Everywhere you turn this time of year seems to throw another ‘best of’ list around. See, for example, this Rolling Stone list, or this one from MOJO or this from NME. Well, it’s my turn. There has been a lot of good music released this year, most of which, admittedly, I won’t be able to listen to (or honestly, even like). So here is my personal top 10 albums of the year.
10. Jake Bugg — Shangri La
The English lad’s second album, produced by the inestimable Rick Rubin, starts off strong with scathing indictments of modern society and continues with a mix of social commentary and folk-style pop.
9. The National — Trouble Will Find Me
The sixth album by the New York-based ‘indie’ band continues their sterling brand of dark neuroses, yet finds a new tinge of optimism. Nominated for the ‘Best Alternative Music Album’ Grammy.
6. Vampire Weekend — Modern Vampires of the City
A great title! Gets better with repeated listens. My favourite tracks include ‘Unbelievers’ and ‘Worship You’. Also nominated for the ‘Best Alternative Music Album’ Grammy.
5. Neko Case — The Worse Things Get, The Harder I Fight, The Harder I Fight, The More I Love You
Sweet, honest, emotionally charged and booming, the latest from the big-voiced redhead delivers perhaps her most satisfying record yet. With a few others on this list, nominated for the ‘Best Alternative Music Album’ Grammy.
4. Kacey Musgraves — Same Trailer Different Park
This former Nashville Star contestant delivers a striking debut with traditional country stories, catchy lyrics and upbeat melodies. Nominated for multiple Grammy’s; not a bad way to start her recording career.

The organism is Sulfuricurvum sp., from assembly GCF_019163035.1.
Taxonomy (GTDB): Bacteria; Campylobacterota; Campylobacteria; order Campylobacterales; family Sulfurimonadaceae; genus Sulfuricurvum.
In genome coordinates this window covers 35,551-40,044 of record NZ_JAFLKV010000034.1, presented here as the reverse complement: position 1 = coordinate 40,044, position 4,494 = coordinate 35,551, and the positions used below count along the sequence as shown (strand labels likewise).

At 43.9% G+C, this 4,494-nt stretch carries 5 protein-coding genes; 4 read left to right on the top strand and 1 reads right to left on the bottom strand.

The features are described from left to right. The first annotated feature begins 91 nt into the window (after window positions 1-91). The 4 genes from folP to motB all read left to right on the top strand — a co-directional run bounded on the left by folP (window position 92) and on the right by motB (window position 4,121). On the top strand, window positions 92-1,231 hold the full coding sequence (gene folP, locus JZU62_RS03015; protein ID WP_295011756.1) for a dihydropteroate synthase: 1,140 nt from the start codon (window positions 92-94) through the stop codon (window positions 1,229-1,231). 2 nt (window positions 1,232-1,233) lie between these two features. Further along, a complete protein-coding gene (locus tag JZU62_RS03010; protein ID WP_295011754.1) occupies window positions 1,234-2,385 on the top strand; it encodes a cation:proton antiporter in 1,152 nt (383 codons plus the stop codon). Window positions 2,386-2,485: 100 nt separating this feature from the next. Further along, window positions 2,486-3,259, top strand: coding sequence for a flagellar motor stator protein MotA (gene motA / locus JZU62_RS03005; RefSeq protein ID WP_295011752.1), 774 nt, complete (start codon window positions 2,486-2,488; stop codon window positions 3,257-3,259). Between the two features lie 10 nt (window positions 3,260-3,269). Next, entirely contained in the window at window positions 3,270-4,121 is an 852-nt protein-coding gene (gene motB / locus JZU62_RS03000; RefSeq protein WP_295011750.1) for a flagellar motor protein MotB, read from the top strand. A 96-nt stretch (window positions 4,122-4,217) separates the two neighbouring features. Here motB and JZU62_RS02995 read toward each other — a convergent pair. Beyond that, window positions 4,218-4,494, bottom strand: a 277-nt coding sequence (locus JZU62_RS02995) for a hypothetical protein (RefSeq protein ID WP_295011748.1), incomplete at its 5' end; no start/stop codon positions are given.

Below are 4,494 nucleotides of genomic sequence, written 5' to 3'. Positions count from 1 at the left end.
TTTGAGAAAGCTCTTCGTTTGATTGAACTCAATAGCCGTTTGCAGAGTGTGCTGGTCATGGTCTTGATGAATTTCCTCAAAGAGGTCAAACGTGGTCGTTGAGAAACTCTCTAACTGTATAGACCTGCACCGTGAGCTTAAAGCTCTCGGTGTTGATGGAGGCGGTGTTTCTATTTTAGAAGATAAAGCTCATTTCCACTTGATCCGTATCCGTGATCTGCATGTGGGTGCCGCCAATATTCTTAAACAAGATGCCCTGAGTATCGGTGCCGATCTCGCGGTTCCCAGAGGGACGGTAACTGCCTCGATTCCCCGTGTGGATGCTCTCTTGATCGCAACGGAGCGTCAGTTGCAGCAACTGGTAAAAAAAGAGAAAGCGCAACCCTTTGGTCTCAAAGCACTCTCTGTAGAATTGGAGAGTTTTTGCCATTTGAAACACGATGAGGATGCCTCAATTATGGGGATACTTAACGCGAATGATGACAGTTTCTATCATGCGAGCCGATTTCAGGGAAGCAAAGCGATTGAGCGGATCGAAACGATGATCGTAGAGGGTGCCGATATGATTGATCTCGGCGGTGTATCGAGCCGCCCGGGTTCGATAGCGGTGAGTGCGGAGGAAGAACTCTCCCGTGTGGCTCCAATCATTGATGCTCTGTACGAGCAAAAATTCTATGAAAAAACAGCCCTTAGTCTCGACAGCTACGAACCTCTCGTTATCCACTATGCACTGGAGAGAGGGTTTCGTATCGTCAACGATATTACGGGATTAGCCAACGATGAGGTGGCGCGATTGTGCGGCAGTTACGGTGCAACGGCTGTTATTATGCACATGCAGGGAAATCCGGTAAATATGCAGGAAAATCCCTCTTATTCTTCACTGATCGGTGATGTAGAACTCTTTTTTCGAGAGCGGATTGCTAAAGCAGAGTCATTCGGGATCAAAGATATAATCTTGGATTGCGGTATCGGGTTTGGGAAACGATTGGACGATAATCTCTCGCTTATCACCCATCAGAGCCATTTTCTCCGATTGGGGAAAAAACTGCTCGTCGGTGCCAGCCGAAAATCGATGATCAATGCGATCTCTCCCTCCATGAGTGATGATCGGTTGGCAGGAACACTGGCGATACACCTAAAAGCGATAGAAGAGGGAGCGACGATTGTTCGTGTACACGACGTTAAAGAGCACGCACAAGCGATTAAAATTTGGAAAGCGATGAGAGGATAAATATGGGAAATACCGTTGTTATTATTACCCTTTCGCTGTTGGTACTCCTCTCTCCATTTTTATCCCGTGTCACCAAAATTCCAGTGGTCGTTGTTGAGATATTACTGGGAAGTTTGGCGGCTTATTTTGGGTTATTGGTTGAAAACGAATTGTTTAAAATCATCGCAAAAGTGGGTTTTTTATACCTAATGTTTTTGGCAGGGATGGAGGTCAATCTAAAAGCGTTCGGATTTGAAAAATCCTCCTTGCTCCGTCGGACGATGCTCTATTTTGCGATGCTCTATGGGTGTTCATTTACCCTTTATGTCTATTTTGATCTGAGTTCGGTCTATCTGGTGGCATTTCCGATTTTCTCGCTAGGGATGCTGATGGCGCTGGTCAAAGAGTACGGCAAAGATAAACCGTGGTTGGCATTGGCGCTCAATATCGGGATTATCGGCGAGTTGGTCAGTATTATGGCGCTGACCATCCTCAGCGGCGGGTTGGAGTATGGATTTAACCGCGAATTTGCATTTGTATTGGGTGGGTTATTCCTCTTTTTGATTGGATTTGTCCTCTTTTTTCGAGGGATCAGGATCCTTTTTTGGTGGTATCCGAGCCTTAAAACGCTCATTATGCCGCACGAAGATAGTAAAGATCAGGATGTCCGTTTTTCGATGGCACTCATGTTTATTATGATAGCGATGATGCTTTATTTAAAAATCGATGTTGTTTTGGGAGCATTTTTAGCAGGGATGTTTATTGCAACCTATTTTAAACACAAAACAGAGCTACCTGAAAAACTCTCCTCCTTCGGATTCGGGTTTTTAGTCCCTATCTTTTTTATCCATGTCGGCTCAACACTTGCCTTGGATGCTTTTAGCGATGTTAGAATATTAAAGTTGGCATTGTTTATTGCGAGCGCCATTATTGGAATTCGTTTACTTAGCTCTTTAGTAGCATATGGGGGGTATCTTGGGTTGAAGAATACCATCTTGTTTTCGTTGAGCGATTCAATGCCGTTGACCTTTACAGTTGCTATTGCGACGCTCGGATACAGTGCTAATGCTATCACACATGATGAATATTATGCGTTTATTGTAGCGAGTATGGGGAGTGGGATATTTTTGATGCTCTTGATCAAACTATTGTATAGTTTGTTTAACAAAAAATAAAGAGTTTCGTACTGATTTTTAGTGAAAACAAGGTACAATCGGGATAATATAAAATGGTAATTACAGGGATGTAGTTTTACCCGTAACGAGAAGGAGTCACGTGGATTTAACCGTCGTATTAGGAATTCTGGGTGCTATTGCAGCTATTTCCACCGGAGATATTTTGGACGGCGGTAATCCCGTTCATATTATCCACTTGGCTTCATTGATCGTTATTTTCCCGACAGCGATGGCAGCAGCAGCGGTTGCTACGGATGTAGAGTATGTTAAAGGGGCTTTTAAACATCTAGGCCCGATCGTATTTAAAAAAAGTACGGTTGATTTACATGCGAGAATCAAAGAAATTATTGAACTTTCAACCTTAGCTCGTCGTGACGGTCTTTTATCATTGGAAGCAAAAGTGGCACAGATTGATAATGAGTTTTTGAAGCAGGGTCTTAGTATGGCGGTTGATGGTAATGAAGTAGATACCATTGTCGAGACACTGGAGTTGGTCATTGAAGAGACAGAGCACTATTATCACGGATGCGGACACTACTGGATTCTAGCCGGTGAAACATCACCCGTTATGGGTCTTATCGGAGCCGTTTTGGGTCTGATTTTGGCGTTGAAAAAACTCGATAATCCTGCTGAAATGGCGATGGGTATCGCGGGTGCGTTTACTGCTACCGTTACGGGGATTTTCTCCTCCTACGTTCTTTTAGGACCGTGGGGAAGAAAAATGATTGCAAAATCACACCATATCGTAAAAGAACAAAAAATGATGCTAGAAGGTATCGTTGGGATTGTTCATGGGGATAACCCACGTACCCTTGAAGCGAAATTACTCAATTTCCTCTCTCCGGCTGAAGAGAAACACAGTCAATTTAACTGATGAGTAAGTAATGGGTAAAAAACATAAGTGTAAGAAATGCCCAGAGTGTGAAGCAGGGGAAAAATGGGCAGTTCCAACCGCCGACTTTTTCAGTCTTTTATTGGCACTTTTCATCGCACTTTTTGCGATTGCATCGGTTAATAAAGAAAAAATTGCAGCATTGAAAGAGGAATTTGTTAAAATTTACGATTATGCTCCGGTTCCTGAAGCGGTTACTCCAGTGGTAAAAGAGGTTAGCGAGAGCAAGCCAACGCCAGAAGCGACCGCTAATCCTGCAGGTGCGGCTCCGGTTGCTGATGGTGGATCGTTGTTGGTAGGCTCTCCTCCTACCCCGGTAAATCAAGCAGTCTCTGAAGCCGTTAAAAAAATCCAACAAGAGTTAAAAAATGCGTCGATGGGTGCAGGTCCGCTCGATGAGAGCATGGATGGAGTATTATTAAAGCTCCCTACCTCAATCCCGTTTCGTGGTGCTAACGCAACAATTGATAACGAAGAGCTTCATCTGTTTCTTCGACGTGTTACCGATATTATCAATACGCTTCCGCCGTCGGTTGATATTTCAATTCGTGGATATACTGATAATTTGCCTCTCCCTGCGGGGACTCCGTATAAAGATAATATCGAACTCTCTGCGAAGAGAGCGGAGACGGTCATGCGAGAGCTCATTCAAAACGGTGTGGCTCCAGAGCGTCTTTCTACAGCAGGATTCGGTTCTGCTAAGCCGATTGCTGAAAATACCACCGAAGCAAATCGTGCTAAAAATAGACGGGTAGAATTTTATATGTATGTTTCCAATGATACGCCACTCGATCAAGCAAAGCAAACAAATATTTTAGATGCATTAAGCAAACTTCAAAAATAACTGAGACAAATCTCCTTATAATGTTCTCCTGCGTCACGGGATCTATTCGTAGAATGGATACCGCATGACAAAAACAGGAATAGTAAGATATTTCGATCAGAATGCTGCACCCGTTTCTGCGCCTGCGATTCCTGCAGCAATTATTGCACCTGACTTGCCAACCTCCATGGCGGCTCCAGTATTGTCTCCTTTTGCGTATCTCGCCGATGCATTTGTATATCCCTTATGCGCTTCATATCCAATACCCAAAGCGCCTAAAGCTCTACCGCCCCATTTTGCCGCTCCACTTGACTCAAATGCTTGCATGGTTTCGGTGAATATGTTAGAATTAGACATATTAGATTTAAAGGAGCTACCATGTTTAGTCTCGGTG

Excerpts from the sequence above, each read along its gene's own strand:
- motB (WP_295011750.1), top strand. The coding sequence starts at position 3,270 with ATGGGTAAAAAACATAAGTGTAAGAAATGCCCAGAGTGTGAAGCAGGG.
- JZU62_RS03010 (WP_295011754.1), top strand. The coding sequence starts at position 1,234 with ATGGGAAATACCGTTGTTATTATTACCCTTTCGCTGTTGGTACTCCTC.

3. The Avett Brothers — Magpie and the Dandelion
Have they ever had a bad record? Recorded during most of the sessions of their previous, wonderful The Carpenter, with the ever-present Rick Rubin, this album delivers the same mix of sentimentality, hooks and country-folk with which the band excels.
2. The Airborne Toxic Event — Such Hot Blood
Continues their strong mix of intelligent lyrics and alcohol-infused lamentations on love, loss and life. Their love-affair with England — having performed a month-long residency in various venues throughout the country a few years ago — shines through in ‘This Is London’.
1. HAIM — Days Are Gone
This has been on almost constant rotation since it came out in late September. I never seem to grow tired of the harmonies, synth-pop hooks or infectious melodies from the LA-based sisters. I listened to ‘The Wire’ for an entire day before the album was released, and it’s still my favourite track on the album. I haven’t been this excited about a band in a long time; probably since I first discovered Wilco. (On a related note, good luck to Wilco frontman Jeff Tweedy on his ‘Producer of the Year’ Grammy nomination. He’s up against HAIM’s Ariel Rechtshaid.)
There are countless albums that I may, at some point, get around to listening to, such as Arcade Fire’s Reflektor or David Bowie’s The Next Day. At the moment, though, I’m too busy rocking out to HAIM and the rest of this list, and many others not on this list.